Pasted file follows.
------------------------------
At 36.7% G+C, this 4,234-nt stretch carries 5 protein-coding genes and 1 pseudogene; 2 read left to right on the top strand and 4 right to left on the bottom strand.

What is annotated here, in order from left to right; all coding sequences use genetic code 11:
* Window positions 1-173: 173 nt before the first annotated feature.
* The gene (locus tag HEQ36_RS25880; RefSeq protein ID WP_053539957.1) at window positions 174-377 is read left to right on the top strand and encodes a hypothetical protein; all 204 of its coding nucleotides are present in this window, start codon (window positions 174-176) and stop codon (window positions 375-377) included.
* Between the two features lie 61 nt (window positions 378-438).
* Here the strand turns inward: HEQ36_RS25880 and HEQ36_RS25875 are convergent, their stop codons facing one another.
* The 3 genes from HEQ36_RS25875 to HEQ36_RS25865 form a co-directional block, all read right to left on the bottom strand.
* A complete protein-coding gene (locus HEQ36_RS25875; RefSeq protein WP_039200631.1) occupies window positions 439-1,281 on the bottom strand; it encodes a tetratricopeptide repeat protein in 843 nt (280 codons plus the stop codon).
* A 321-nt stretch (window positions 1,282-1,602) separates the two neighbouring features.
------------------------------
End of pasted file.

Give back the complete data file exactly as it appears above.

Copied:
At 36.7% G+C, this 4,234-nt stretch carries 5 protein-coding genes and 1 pseudogene; 2 read left to right on the top strand and 4 right to left on the bottom strand.

What is annotated here, in order from left to right; all coding sequences use genetic code 11:
* Window positions 1-173: 173 nt before the first annotated feature.
* The gene (locus tag HEQ36_RS25880; RefSeq protein ID WP_053539957.1) at window positions 174-377 is read left to right on the top strand and encodes a hypothetical protein; all 204 of its coding nucleotides are present in this window, start codon (window positions 174-176) and stop codon (window positions 375-377) included.
* Between the two features lie 61 nt (window positions 378-438).
* Here the strand turns inward: HEQ36_RS25880 and HEQ36_RS25875 are convergent, their stop codons facing one another.
* The 3 genes from HEQ36_RS25875 to HEQ36_RS25865 form a co-directional block, all read right to left on the bottom strand.
* A complete protein-coding gene (locus HEQ36_RS25875; RefSeq protein WP_039200631.1) occupies window positions 439-1,281 on the bottom strand; it encodes a tetratricopeptide repeat protein in 843 nt (280 codons plus the stop codon).
* A 321-nt stretch (window positions 1,282-1,602) separates the two neighbouring features.